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trussed

[truhst] /trʌst/
adjective, Heraldry.
1.
close (def 54).
Origin
late Middle English
1400-1450
1400-50; late Middle English; truss, -ed2

truss

[truhs] /trʌs/
verb (used with object)
1.
to tie, bind, or fasten.
2.
to make fast with skewers, thread, or the like, as the wings or legs of a fowl in preparation for cooking.
3.
to furnish or support with a truss or trusses.
4.
to tie or secure (the body) closely or tightly; bind (often followed by up).
5.
Falconry. (of a hawk, falcon, etc.) to grasp (prey) firmly.
noun
6.
Civil Engineering, Building Trades.
  1. any of various structural frames based on the geometric rigidity of the triangle and composed of straight members subject only to longitudinal compression, tension, or both: functions as a beam or cantilever to support bridges, roofs, etc.
    Compare complete (def 8), incomplete (def 3), redundant (def 5c).
  2. any of various structural frames constructed on principles other than the geometric rigidity of the triangle or deriving stability from other factors, as the rigidity of joints, the abutment of masonry, or the stiffness of beams.
7.
Medicine/Medical. an apparatus consisting of a pad usually supported by a belt for maintaining a hernia in a reduced state.
8.
Horticulture. a compact terminal cluster or head of flowers growing upon one stalk.
9.
Nautical. a device for supporting a standing yard, having a pivot permitting the yard to swing horizontally when braced.
10.
a collection of things tied together or packed in a receptacle; bundle; pack.
11.
Chiefly British. a bundle of hay or straw, especially one containing about 56 pounds (25.4 kg) of old hay, 60 pounds (27.2 kg) of new hay, or 36 pounds (16.3 kg) of straw.
Origin
1175-1225; (v.) Middle English trussen < Old French tr(o)usser, variant of torser, probably < Vulgar Latin *torsāre, derivative of *torsus, for Latin tortus past participle of torquere to twist, wind, wrap; (noun) Middle English: bundle < Old French trousse, torse, derivative of torser
Related forms
trusser, noun
undertruss, verb (used with object)
Dictionary.com Unabridged
Based on the Random House Dictionary, © Random House, Inc. 2014.
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Examples from the web for trussed
  • He was dead, and his legs were trussed up as if a cowboy calf roper had used his lariat.
  • And about noon the lion took his little whelp and trussed him and bare him there he came from.
  • Jennet-wise, the stirrups short, the legs trussed up.
  • On the ground floor people net live fish and pick through tanks of frogs, trussed turtles and glistening chicken feet.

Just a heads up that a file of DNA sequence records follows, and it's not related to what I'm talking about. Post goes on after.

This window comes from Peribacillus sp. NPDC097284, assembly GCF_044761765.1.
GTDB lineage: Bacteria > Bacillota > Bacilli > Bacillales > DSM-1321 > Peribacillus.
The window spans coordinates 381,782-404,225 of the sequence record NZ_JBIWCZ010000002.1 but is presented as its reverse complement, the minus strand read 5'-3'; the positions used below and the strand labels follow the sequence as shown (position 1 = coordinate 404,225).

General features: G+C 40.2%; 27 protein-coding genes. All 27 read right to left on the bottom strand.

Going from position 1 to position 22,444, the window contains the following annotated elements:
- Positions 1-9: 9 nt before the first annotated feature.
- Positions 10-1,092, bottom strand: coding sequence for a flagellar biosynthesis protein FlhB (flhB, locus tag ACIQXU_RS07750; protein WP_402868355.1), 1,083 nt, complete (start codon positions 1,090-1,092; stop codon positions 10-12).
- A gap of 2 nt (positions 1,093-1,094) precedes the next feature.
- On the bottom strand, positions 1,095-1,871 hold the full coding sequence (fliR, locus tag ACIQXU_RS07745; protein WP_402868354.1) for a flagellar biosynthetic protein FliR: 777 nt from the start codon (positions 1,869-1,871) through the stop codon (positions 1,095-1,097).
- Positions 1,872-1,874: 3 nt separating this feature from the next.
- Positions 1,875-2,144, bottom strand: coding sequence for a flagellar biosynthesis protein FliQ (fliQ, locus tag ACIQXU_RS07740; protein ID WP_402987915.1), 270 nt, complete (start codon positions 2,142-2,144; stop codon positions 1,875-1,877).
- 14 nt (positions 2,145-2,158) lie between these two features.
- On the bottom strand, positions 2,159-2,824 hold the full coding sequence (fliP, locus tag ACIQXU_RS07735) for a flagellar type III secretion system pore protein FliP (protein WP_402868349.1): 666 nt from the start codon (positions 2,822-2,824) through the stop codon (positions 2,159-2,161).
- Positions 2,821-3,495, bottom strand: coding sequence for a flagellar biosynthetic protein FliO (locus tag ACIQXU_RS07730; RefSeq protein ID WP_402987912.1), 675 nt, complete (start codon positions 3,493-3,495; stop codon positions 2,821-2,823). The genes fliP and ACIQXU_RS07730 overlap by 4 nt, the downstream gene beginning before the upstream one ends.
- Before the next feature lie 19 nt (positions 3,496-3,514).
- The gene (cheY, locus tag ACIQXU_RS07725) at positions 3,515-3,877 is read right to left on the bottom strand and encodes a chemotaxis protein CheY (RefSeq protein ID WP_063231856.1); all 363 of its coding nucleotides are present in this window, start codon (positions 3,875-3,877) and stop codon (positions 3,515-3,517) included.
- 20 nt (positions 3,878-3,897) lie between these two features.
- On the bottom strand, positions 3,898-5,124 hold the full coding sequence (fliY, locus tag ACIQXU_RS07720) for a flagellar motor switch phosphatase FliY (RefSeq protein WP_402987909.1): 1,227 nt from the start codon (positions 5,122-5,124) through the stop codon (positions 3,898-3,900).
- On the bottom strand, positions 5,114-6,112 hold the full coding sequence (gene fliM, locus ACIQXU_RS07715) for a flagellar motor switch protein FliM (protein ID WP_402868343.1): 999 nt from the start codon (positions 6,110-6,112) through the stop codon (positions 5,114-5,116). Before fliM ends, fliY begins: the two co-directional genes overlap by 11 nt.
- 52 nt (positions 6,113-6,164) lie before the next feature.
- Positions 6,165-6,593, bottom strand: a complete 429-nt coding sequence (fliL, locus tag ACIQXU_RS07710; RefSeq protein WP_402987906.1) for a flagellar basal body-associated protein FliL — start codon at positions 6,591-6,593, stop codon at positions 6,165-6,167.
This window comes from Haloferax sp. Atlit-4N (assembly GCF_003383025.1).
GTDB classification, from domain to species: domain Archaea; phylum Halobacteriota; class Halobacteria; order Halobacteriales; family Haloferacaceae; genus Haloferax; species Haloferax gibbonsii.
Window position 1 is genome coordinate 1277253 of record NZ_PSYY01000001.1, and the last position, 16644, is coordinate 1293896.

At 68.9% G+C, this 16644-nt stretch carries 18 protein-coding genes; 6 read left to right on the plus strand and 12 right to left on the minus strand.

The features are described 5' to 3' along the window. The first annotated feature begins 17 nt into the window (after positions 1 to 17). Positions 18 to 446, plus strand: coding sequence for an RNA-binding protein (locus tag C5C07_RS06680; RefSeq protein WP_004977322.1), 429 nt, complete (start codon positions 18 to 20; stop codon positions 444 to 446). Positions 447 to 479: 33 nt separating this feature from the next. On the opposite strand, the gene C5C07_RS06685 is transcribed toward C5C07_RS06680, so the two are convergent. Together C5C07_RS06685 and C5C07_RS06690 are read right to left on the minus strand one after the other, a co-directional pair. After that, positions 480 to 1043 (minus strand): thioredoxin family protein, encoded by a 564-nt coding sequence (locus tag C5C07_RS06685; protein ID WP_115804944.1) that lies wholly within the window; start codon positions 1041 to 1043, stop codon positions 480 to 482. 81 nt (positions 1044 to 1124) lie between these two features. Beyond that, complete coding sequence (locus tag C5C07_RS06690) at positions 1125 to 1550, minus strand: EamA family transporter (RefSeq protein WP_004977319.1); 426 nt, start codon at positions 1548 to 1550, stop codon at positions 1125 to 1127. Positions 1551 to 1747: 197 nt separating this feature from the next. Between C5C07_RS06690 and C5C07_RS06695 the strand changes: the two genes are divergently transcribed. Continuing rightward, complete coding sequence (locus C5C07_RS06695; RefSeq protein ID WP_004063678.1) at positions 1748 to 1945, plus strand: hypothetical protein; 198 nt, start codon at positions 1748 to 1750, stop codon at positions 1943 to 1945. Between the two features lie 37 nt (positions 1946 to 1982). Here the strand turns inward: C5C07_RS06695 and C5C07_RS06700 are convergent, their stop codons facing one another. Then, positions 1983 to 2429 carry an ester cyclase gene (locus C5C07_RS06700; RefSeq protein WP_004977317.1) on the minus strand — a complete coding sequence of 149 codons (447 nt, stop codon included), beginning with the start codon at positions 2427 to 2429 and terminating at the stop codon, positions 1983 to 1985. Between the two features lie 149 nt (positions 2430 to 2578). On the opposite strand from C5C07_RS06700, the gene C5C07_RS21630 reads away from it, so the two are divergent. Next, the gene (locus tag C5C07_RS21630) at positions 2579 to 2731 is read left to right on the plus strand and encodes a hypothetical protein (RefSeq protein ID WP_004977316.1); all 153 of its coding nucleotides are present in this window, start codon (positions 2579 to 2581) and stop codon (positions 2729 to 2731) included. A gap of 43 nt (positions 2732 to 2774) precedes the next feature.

• In one scheme workers smuggle trussed homing pigeons out to the mining areas in lunch boxes.
  • Another is trussed up and set before a golden cobra, which, promptly and predictably bites him in the face.
  • The spatial stability of the frame is insured by trussed arch framing.
  • The basically identical hangars are of steel frame construction with steel trussed arched roofs and wooden decks.
  • Once caught in sticky strands of the web, they are bitten and trussed by the spider, which later eats them.
  • When moving cylinders the valve protection cap must be installed and the cylinder should be strapped to a trussed handcart.
British Dictionary definitions for trussed

truss

/trʌs/
verb (transitive)
1.
(sometimes foll by up) to tie, bind, or bundle: to truss up a prisoner
2.
to fasten or bind the wings and legs of (a fowl) before cooking to keep them in place
3.
to support or stiffen (a roof, bridge, etc) with structural members
4.
(informal) to confine (the body or a part of it) in tight clothes
5.
(falconry) (of falcons) to hold (the quarry) in the stoop without letting go
6.
(med) to supply or support with a truss
noun
7.
a structural framework of wood or metal, esp one arranged in triangles, used to support a roof, bridge, etc
8.
(med) a device for holding a hernia in place, typically consisting of a pad held in position by a belt
9.
(horticulture) a cluster of flowers or fruit growing at the end of a single stalk
10.
(nautical) a metal fitting fixed to a yard at its centre for holding it to a mast while allowing movement
11.
(architect) another name for corbel
12.
a bundle or pack
13.
(mainly Brit) a bundle of hay or straw, esp one having a fixed weight of 36, 56, or 60 pounds
Derived Forms
trusser, noun
Word Origin
C13: from Old French trousse, from trousser, apparently from Vulgar Latin torciāre (unattested), from torca (unattested) a bundle, torch
Collins English Dictionary - Complete & Unabridged 2012 Digital Edition
© William Collins Sons & Co. Ltd. 1979, 1986 © HarperCollins
Publishers 1998, 2000, 2003, 2005, 2006, 2007, 2009, 2012
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Word Origin and History for trussed

truss

n.

c.1200, "collection of things bound together," from Old French trousse, torse, of unknown origin, perhaps from Vulgar Latin *torciare "to twist." Meaning "surgical appliance to support a rupture, etc." first attested 1540s. Sense of "framework for supporting a roof or bridge" is first recorded 1650s.

v.

c.1200, "to load, load up," from Anglo-French trusser, Old French trusser "to load, pack, fasten" (11c.), from Old French trousse (see truss (n.)). Related: Trussed; trussing.

Online Etymology Dictionary, © 2010 Douglas Harper
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trussed in Medicine

truss (trŭs)
n.
A supportive device, usually consisting of a pad with a belt, worn to prevent enlargement of a hernia or the return of a reduced hernia. v. trussed, truss·ing, truss·es
To support or brace with a truss.

The American Heritage® Stedman's Medical Dictionary
Copyright © 2002, 2001, 1995 by Houghton Mifflin Company. Published by Houghton Mifflin Company.
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8
9
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